Steve Wozniak has given a speech at Michigan State University, saying that A.I. is coming on leaps and bounds, to the point where humans have 'created a new species'.
The man who co-founded Apple and created the machines that are the ancestors of the entire Apple computing range, warns that with every passing computing invention we are, essentially, replacing ourselves.
"Every time we invent a computer to do something else, it's doing our work for us, making ourselves less relevant. The cyborgs are winning! The androids are winning!" he told graduates.
Spielberg called it
"Artificial intelligence will in the future become more and more like a real person, like a friend you would want to go and meet," he continued.
"Somebody that can talk to your face; somebody that can understand things [and] knows the kind of jokes you like; [somebody] that knows what sort of things to say depending on how slowly you're talking then; a real person."
Does this mean we're not far off developing the walking, talking teddy bear from 2001 Spielberg opus A.I. Artificial Intelligence? Woz didn't explicitly say that, but we reckon that's what he was getting at.
Sense and sensibility
"One of the things is you've got to have human senses. How does a computer ever create art, for example, if it can't sense things that a human understands, like the wind on a beach?
"Well, our computers have gotten hearing and seeing, they've got feeling, touch sensitive; they can sense motion, just like our inner ear," he continued.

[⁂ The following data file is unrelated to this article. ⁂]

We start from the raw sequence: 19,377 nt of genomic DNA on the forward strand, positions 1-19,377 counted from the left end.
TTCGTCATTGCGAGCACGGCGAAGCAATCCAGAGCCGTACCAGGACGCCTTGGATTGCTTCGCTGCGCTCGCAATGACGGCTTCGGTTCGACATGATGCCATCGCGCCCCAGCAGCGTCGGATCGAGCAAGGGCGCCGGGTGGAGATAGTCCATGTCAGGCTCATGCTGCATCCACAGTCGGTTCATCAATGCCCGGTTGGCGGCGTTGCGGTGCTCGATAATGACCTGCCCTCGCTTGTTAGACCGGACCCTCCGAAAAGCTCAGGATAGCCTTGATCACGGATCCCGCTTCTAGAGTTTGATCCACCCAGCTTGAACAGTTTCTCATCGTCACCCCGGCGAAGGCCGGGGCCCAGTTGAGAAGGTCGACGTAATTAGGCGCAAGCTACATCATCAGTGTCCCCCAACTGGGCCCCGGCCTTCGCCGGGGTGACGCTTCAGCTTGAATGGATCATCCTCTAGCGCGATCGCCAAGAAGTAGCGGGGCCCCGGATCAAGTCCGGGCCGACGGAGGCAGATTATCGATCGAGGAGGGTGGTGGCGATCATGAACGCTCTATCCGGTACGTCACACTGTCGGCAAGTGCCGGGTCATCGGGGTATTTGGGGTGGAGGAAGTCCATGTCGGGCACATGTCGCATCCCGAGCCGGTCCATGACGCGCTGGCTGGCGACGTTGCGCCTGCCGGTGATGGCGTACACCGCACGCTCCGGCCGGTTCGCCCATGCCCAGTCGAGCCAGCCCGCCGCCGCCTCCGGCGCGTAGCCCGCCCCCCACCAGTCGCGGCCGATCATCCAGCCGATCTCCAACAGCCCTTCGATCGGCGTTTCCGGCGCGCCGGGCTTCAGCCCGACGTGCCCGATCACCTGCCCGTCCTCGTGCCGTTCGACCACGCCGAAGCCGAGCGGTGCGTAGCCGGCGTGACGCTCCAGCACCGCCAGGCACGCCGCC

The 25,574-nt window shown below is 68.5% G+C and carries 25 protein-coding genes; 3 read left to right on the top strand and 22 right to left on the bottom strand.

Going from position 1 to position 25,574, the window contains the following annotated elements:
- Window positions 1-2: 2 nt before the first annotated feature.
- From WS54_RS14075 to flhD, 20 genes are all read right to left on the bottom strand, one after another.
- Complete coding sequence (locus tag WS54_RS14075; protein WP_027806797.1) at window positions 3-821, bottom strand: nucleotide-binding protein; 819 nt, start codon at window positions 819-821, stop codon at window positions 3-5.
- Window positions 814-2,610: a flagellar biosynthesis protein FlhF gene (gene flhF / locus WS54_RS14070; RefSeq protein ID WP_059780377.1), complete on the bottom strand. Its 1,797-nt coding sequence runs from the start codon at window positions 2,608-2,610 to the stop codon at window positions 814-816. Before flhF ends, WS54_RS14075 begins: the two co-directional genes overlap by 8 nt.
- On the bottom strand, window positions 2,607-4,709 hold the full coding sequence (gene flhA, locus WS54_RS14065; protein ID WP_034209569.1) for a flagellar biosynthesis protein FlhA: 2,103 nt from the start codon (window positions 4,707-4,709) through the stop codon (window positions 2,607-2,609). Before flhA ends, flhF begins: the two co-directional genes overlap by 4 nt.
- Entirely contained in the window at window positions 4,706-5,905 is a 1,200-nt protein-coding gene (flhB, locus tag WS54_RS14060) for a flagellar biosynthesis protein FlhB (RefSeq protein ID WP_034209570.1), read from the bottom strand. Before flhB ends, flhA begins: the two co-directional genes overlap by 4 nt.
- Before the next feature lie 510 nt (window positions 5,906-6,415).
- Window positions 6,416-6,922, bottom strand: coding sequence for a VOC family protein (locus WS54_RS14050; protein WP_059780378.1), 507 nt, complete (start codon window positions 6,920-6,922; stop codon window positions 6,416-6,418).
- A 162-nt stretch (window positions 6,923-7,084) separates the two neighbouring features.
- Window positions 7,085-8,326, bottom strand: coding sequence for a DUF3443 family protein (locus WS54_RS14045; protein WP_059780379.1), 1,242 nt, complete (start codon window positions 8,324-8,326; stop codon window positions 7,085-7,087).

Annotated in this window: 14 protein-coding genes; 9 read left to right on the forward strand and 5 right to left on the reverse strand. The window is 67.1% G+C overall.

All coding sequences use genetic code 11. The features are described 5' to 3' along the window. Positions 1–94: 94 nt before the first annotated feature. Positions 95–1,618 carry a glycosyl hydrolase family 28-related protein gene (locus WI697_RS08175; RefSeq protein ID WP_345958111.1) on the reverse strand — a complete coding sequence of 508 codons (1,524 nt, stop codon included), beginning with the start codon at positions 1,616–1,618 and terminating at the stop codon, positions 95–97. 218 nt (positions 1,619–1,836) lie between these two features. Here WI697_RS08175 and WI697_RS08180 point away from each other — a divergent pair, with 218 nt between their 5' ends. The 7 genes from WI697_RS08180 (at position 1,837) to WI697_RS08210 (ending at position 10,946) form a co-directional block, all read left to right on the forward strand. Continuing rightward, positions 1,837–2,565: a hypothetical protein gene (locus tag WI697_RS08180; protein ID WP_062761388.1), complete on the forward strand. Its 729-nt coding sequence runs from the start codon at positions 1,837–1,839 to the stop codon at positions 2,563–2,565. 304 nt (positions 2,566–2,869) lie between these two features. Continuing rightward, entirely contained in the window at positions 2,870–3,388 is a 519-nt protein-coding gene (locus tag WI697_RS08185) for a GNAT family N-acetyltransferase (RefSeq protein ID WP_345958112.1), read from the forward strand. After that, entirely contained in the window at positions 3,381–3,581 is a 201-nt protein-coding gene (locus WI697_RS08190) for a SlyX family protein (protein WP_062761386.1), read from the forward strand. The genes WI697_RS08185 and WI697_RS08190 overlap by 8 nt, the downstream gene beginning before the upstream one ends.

We'd argue that a spot of emotion wouldn't go amiss, although that's completely beside the point.
And anyone who thinks 3D TV is a bit rubbish has a comrade in Woz; he reckons holograms are set to be where it's at.
"Pretty soon we're going to have holograms, which are much better than what you call 3D television. We've created a new species; no question. We're creators and, like I said, we're making ourselves less relevant."
Via Digital Trends
Sign up to receive daily breaking news, reviews, opinion, analysis, deals and more from the world of tech.
Former UK News Editor for TechRadar, it was a perpetual challenge among the TechRadar staff to send Kate (Twitter, Google+) a link to something interesting on the internet that she hasn't already seen. As TechRadar's News Editor (UK), she was constantly on the hunt for top news and intriguing stories to feed your gadget lust. Kate now enjoys life as a renowned music critic – her words can be found in the i Paper, Guardian, GQ, Metro, Evening Standard and Time Out, and she's also the author of 'Amy Winehouse', a biography of the soul star.